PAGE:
Turkish drones have tipped the balance in several conflicts, from Libya in 2020, to Nagorno-Karabakh and Ukraine. In Syria, Turkish drones allowed the Syrian opposition forces to stop a government offensive in Idlib that would have pushed them back to Turkey. In Ethiopia, drones enabled Prime Minister Abiy Ahmed Ali to push back Tigrayan rebels and prevent a complete national takeover. In Nagorno-Karabakh, the drones gave Azerbaijani forces an additional advantage against their Armenian counterparts. And in Libya, they were the means of support for the internationally recognized government in Tripoli, which facilitated the toppling of the rebelling General Khalifa Haftar.
Even though this drone technology has provided additional agility for Turkish forces, enabling them to be more efficient and to finetune their intelligence and security capabilities, it brings more challenges with it. The drive technology has been used as part of an intervention strategy in regional conflicts which has disrupted several bilateral ties. Upsetting old rivals, like France, Egypt, and the United Arab Emirates means that while Turkey gains in strategic and diplomatic terms from some relations, it loses in others. A notable example was in March 2020, when Turkish drones were decisively intervening in the Libyan civil war, Egypt, Cyprus, France, Greece, and the United Arab Emirates formed an alliance in order to halt the Turkish activities in the Eastern Mediterranean and to uphold the maritime and geopolitical equilibrium.
Turkish diplomacy has been deployed in the riskiest manner in Ukraine. The purchase of Turkish drones dates back to 2019 when Kyiv first purchased them to deploy them against Russian-backed separatists in the Donbas region. Given the current conflict, the employment of these drones has become more purposeful. There have been more than 60 successful strikes against Russian tanks, artillery pieces, vehicles, and even supply trains with the help of TB2 drones. This means that the hold Turkish drones have over Russian forces strengthens Turkey’s relationship with the West – as this is something that can turn the tables to the conflict in Ukraine, Turkey is seen as the country that can tip the balance. Standing with Europe and backing the same side of the conflict means that Turkey is seen more favorably by the West, which is also shown by Turkey’s elevated NATO standing.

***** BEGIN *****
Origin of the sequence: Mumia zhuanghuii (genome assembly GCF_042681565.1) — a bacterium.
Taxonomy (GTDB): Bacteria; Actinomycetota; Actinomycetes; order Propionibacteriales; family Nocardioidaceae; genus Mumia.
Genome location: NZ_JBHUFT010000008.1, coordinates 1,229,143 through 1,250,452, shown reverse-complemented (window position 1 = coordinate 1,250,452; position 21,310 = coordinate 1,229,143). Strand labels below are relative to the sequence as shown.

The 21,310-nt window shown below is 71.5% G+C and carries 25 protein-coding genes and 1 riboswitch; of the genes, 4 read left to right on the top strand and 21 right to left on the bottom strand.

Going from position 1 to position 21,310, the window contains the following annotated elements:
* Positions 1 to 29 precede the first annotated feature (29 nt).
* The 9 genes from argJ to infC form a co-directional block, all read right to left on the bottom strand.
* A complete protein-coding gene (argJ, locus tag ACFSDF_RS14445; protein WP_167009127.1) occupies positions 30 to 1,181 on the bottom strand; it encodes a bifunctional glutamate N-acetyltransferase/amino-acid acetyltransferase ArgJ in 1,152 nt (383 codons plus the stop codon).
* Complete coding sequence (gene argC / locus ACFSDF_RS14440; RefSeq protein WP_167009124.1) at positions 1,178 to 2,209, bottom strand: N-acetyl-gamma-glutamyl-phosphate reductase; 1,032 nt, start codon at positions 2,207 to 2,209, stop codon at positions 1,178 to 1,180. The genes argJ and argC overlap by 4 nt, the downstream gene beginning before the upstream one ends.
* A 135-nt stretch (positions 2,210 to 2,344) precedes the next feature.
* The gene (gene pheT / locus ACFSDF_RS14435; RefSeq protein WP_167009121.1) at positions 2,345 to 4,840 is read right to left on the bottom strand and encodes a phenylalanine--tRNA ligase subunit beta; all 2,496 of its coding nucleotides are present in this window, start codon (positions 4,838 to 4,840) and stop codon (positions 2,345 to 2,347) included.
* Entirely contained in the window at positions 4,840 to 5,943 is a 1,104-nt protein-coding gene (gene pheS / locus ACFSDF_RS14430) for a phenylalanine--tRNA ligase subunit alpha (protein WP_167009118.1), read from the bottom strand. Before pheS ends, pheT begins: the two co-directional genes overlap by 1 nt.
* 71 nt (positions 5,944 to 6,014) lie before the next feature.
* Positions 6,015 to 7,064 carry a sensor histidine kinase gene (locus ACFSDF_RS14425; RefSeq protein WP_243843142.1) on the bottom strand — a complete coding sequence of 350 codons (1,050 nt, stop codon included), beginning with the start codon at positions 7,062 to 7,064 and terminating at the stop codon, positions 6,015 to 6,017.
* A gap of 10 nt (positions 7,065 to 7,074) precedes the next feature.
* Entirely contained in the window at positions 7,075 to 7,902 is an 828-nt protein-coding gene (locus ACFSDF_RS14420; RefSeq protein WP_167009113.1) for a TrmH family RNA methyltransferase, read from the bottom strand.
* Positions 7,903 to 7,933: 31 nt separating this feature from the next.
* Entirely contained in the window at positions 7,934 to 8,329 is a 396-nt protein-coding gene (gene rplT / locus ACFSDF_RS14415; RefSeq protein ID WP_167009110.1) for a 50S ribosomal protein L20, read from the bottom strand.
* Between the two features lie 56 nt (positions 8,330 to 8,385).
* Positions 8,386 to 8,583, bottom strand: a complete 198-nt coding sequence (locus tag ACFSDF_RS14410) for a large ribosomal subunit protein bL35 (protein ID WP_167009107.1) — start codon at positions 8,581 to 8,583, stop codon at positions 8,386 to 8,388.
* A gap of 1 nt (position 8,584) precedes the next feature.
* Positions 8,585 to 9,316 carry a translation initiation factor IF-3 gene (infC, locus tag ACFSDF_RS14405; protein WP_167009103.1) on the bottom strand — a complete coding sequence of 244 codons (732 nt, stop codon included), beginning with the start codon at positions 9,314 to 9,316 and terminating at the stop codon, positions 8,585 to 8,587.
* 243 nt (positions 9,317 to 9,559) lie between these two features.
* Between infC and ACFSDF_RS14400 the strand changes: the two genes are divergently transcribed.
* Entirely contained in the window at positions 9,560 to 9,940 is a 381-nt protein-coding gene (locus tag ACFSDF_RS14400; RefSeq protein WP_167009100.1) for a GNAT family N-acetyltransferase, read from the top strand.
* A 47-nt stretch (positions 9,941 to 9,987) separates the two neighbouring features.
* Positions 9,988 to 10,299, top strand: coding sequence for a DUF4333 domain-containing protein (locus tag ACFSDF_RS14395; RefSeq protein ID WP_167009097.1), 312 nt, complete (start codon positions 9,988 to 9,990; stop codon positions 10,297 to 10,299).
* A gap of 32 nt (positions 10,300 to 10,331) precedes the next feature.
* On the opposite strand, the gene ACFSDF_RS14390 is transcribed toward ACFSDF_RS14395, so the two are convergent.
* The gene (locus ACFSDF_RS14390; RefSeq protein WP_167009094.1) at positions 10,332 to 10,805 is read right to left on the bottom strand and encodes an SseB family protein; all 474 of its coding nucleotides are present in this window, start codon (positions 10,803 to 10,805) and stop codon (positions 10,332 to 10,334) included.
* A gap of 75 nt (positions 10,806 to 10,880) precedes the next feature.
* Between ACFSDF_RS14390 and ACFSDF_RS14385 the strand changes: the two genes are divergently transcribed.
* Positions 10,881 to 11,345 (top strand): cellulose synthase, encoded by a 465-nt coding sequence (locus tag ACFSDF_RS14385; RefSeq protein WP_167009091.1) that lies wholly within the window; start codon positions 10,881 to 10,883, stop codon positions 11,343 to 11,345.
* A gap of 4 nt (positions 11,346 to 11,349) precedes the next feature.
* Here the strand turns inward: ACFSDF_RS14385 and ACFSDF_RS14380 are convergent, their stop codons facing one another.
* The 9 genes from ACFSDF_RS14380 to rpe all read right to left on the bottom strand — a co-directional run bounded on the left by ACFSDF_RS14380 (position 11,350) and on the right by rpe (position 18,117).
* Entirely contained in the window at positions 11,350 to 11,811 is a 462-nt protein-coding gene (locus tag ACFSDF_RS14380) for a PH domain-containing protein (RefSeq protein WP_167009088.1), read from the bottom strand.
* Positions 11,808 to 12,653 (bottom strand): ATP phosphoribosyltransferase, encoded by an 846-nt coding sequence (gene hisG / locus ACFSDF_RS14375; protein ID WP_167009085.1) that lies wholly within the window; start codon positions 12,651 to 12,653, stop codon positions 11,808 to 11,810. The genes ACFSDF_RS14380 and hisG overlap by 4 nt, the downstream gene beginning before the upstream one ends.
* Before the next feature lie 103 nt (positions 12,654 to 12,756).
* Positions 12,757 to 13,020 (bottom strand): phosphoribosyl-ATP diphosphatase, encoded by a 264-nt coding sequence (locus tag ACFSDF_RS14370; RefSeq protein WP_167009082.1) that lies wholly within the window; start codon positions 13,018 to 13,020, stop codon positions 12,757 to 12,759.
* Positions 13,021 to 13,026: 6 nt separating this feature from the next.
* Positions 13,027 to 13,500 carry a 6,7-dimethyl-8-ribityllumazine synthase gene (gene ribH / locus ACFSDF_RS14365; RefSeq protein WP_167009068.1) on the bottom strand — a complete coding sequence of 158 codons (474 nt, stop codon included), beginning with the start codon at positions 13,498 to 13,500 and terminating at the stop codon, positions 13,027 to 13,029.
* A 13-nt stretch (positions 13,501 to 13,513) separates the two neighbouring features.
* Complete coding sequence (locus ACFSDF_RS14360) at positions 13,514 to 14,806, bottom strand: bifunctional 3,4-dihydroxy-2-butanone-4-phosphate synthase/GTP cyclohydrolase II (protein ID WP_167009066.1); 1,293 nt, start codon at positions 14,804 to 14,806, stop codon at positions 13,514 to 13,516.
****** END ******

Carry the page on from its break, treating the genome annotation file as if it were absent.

The conflict in Ukraine, however, means that Turkey has to pay attention to both sides. On the one hand, a Ukrainian victory means that its military technology will have been efficient enough to change the standing of a war, ensure European security and become an active protector of the current status quo. On the other hand, Russia’s victory will imply that Turkey’s economic and trade ties with Putin’s Russia will continue to grow. His intention to mediate the resolution of the conflict and serve as a third party towards a diplomatic solution means that Erdoğan tried to appease both sides and ensure Turkey’s future in either scenario. By doing so, he also aims to attract Russian oligarchs to Turkey, turning the country into a safe spot for them and their capital, which can strengthen the Turkish economy.
The use of these drones has the potential to align Turkey with the west once more after a period of turbulent relations. Despite the similar political stances, priorities, and diplomatic responses, western leaders are still concerned about Turkey given the unstable economic environment and the unsure political feature of the current government. With the June 2023 elections approaching, Erdoğan has to make sure that he leaves a dent in the Turkish national scene that is big enough for it to determine the future of all foreign relations. And even if the Turkish drone technology serves as an overall advantage, the biggest determining factor of the political course of the country remains the state of the economy.
- Remotely Piloted Ambitions: Drones in Turkish Foreign Policy, ispionline.it, Available here
- Turkey’s Lethal Weapon, foreignaffairs.com, Available here
- The dronefather, economist.com, Available here
- The second Drone Age, theintercept.com, Available here
- Turkey’s modern way of doing foreign policy: drone diplomacy, aspeniaonline.it, Available here